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Letter from Samuel Joseph May, Syracuse, [N.Y.], to William Lloyd Garrison, Dec[ember] 3. 1859

@ Boston Public Library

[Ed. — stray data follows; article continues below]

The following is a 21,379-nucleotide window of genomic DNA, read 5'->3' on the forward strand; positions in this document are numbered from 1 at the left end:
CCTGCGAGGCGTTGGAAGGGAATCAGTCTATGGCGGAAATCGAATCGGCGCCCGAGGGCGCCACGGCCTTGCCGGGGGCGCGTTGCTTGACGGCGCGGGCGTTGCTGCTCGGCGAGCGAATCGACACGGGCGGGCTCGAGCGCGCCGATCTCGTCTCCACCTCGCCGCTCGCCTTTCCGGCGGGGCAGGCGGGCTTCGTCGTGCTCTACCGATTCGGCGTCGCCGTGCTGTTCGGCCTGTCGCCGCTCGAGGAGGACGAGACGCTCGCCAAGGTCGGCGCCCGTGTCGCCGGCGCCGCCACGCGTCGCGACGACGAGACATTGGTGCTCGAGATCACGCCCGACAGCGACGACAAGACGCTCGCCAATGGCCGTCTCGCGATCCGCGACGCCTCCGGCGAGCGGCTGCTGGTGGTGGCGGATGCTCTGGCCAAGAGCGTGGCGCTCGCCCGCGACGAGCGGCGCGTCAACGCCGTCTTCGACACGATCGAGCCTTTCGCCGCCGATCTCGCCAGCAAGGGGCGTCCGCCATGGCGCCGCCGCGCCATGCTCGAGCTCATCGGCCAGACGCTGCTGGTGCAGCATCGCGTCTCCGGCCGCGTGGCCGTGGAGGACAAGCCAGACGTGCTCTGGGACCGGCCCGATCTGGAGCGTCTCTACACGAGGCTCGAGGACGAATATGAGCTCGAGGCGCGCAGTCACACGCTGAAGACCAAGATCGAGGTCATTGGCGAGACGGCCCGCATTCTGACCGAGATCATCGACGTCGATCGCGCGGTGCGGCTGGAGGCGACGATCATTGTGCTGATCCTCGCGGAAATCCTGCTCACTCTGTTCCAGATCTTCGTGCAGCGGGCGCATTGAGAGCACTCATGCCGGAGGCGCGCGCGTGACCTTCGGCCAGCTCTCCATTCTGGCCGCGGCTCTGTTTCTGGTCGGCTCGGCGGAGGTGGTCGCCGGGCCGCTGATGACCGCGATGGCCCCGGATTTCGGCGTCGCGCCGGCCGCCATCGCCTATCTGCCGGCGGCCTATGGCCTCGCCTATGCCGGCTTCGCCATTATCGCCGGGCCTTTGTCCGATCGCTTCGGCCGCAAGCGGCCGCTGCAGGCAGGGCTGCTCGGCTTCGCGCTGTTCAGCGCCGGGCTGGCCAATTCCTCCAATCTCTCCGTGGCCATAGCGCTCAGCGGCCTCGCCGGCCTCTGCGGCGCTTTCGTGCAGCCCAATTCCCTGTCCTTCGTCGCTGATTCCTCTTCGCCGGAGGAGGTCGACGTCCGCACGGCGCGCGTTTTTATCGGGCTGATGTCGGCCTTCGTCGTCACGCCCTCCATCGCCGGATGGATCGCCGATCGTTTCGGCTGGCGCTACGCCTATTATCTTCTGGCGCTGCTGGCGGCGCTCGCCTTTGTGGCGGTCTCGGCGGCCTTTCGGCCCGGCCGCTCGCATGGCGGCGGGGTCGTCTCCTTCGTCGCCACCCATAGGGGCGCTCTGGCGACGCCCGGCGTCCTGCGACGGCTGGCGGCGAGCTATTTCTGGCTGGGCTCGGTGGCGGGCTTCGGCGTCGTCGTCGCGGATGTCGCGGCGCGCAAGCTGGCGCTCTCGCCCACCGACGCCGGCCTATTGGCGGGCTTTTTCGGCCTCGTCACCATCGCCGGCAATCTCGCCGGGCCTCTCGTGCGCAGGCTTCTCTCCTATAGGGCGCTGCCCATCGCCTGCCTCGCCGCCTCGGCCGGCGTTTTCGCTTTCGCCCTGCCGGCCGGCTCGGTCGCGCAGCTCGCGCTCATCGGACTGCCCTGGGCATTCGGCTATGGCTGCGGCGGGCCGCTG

Holograph, signed.Title devised by cataloger.Samuel Joseph May notifies William Lloyd Garrison that they held "a large and an enthusiastic meeting" the previous evening, and states that the proceedings will be published in the local newspapers, which May will take care to forward to Garrison. May reports that the meeting was commenced with the tolling of a bell every half-minute until they "had tolled the age of Capt. John Brown". May relates that the tone of most of the speakers was "altogether too warlike", and proposes that the North ought to "be kind and generous" whilst "making explicit their determination to see Slavery utterly abolished throughout the land". May expresses his concern regarding the state of the American Anti-Slavery Society's "English agency", and declares his wish that the Executive Committee would appoint William Craft or George Thompson as their salaried agents. May writes that, in regards to the project to send anti-slavery books to "various localities" in the British Isles, there exists a "great want of information respecting American Slavery" in these lands. May concludes by providing Garrison with a list of recommended works to include in these collections.
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